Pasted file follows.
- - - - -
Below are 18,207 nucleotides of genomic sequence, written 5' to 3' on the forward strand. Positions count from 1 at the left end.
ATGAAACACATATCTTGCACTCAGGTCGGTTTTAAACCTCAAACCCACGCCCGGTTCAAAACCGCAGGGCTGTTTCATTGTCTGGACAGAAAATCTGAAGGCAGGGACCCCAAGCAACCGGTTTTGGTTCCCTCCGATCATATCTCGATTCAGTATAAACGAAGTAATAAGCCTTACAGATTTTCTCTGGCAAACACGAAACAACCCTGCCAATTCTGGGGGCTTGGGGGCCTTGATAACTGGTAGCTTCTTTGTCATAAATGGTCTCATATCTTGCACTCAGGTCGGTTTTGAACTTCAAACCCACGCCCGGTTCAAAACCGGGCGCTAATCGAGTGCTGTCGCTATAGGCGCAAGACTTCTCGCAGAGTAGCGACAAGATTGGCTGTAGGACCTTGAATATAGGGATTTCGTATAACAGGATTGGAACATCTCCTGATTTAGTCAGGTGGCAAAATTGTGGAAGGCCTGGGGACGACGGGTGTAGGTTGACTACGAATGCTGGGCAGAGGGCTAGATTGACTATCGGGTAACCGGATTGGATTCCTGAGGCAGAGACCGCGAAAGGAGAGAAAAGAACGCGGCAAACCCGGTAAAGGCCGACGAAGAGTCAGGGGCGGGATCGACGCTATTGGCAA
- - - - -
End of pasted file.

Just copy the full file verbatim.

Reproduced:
Below are 18,207 nucleotides of genomic sequence, written 5' to 3' on the forward strand. Positions count from 1 at the left end.
ATGAAACACATATCTTGCACTCAGGTCGGTTTTAAACCTCAAACCCACGCCCGGTTCAAAACCGCAGGGCTGTTTCATTGTCTGGACAGAAAATCTGAAGGCAGGGACCCCAAGCAACCGGTTTTGGTTCCCTCCGATCATATCTCGATTCAGTATAAACGAAGTAATAAGCCTTACAGATTTTCTCTGGCAAACACGAAACAACCCTGCCAATTCTGGGGGCTTGGGGGCCTTGATAACTGGTAGCTTCTTTGTCATAAATGGTCTCATATCTTGCACTCAGGTCGGTTTTGAACTTCAAACCCACGCCCGGTTCAAAACCGGGCGCTAATCGAGTGCTGTCGCTATAGGCGCAAGACTTCTCGCAGAGTAGCGACAAGATTGGCTGTAGGACCTTGAATATAGGGATTTCGTATAACAGGATTGGAACATCTCCTGATTTAGTCAGGTGGCAAAATTGTGGAAGGCCTGGGGACGACGGGTGTAGGTTGACTACGAATGCTGGGCAGAGGGCTAGATTGACTATCGGGTAACCGGATTGGATTCCTGAGGCAGAGACCGCGAAAGGAGAGAAAAGAACGCGGCAAACCCGGTAAAGGCCGACGAAGAGTCAGGGGCGGGATCGACGCTATTGGCAA